Driving regulation red tape drives horsebox downsizing

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    Competitors and leisure riders are downsizing from HGV lorries (now known as large goods vehicles — LGVs) to save money and escape red tape, according to industry reports.

    Cheshire-based Stratford Horseboxes says more than half of its part-exchanges are coming from people swapping over to 3.5tonne horseboxes.

    One such is event rider Kitty Boggis, who traded in a 26tonne five-horse box.

    Kitty said: “I made the decision after reading the H&H story about driver’s hours [news, 5 March]. I had no idea of the regulations.”

    Stratford Horseboxes’ Nicola Elliot said: “We have a yard full of 7.5tonne lorries that have come in on part-exchange.

    “People are trying to avoid the hassle of tachographs and operators’ licences, having to get their lorry plated instead of an MOT and taking it to a specialist mechanic for servicing.”

    Haverfordwest-based racehorse trainer Peter Bowen has downsized from a 7.5tonne to a 3.5tonne box.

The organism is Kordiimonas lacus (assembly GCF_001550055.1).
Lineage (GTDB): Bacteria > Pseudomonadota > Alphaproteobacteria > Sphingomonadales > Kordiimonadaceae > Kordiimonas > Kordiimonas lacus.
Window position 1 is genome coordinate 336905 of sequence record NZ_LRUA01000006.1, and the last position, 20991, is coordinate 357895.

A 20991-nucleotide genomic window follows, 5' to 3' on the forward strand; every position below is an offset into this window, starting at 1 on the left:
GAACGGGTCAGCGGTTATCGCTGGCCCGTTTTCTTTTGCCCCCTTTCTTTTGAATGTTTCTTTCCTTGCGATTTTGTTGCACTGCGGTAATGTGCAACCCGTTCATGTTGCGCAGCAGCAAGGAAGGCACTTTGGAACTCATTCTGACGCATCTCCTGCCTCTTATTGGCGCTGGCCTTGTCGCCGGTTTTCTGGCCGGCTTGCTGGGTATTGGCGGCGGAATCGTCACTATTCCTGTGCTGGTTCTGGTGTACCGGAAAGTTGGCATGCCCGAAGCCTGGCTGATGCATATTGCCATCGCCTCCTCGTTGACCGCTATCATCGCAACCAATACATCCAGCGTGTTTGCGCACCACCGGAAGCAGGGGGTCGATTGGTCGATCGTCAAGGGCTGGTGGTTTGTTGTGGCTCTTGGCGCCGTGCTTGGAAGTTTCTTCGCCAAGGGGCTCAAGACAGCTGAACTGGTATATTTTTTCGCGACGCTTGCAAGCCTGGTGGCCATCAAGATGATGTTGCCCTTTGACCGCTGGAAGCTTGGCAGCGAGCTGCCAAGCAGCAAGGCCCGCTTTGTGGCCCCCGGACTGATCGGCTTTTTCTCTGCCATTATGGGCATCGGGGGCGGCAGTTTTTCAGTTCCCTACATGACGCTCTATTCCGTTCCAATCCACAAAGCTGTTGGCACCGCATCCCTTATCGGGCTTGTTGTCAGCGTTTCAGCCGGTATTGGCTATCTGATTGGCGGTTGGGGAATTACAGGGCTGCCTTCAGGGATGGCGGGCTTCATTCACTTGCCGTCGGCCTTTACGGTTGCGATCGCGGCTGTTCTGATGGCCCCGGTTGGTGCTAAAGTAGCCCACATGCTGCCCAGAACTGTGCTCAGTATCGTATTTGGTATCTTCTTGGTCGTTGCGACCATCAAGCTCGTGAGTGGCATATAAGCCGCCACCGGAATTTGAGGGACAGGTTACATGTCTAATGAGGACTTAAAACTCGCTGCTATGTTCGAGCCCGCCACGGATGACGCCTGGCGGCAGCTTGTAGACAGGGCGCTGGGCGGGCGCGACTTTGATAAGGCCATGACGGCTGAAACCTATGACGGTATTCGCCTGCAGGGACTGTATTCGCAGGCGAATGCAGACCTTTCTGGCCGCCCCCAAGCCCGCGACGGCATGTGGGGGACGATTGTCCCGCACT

Karen Bowen, Peter’s wife, said: “When our big box was fully loaded it was overweight, so it was no use to us. We have been using trailers for a while.

    “But the two-horse Renault box uses half the petrol that the cars and trailers do — and any of our girls can drive it without having to take a separate test.”

    Jon Phillips of the Organisation of Horse Box and Trailer Owners has noticed such a rise in members downsizing their boxes that it is now offering a new insurance package, specifically for drivers of 3.5tonne lorries.

    “The fashion for smaller boxes is not just being driven by the recession, it’s the red tape that surrounds driving the bigger boxes,” he said.

    Mr Phillips shows ponies and has a 27tonne lorry.

    He said: “Because of the working time directive I drive to the show and my groom drives back, but not everyone is in a position to do that.”

    And Justin Bennett of Oakley Horseboxes in Hertfordshire said although demand for their high-specification LGV lorries is still very high, he’s seen an increase in sales of small boxes.

    He believes 3.5tonne boxes also appeal to people who previously used a trailer.

    “If your daughter took her test after 1997 she has to have a special licence to pull a trailer. But she can drive a small box on her car licence,” he said.

    This article was first published in Horse & Hound (11 June, ’09)

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